WebRTC is a technology for real-time communication. It is used for calls and conferences, such as Google Meet/Hangout, Viber, and WhatsApp. However, these video formats are usually limited by the number of participants.
The benefits of the solution are that WebRTC uses a floating buffer to minimize latency, and the protocol is adapted to almost any network conditions. However, there are significant disadvantages. The complex set up protocol may negatively affect the speed of opening. Also, a webRTC solution is difficult enough to scale while delivering content to a large audience.
As for SRT (Secure reliable transport), it is a special application layer protocol for efficient transmission of media on the Internet. It works on top of UDP, using some of the mechanisms similar to TCP to confirm the delivery of some content.
As a result, we chose SRT because:
New System Architecture.
In the process of creating our own video platform, we’ve already made several important steps.
1) SRT has been chosen as the transport on both the sending and receiving sides. Moreover, the “server-to-server” interaction also uses SRT. This allowed us to proceed iteratively. In the first iteration, we only replaced the protocol for uploading content to the server, while the rest of the system stayed the same.
2) We implemented our own players where the transport was also SRT. This allowed us to measure the entire content flow, optimize opening times, and fine tune the player step by step with full control over the codebase.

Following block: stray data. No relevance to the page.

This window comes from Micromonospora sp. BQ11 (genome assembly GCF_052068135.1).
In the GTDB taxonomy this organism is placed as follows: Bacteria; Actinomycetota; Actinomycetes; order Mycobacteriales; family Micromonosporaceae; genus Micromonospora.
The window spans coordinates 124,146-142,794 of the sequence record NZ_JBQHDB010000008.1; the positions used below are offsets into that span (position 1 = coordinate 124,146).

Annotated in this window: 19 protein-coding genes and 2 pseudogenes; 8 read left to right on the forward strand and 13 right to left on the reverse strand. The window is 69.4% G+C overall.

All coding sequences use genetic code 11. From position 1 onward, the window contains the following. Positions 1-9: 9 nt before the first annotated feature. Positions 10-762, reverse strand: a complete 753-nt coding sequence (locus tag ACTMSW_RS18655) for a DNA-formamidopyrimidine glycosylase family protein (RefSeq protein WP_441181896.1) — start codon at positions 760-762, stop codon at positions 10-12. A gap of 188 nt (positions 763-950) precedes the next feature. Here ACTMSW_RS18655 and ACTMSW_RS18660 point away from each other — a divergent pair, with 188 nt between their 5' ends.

3) Full codebase control allowed us to perform monitoring built in at all stages: from the moment of receiving the picture and sound on a streamer side to that of their rendering by a client. Also, the monitoring made it possible to track traffic consumption paths and optimize routes based on cost and quality at any given site.
4) The SRT traffic delivery network in Multicloud is the most complex part of the system, which required the most time for implementation and deployment. We initially suggested the possibility of working with multiple cloud providers in order to use the best channels in different regions of the world in terms of price and quality.
5) We left HLS as a backup scheme in case a particular user has problems with SRT (couldn’t establish a connection, something went wrong on the server side, etc). This could also be applied in the case of our servers not being ready for an explosive influx of viewers. In this situation, part of the load will be transferred to the CDN, which will help with scalability.
The First Results of the New System’s Work
The implementation of the content delivery system through SRT allowed us to achieve a Latency of less than 1 second during streaming. May I remind you that, with the RTMP+HLS bundle, the latency was 2-3 seconds at best. If two streamers are located in the same region, Latency may be as small as two to three hundred milliseconds. Our experience with the backend allows us to reduce latency in communications between streamers that are widely separated and located in different regions.
In addition, we can highlight the following advantages of the new system:
There is still a lot of work ahead of us in order to improve the platform. We want to reduce latency even more along with continuing to optimize cold start and video quality. We will explain all of this in future posts. In the meantime, please leave comments with any remarks or questions and I will be happy to get back to you.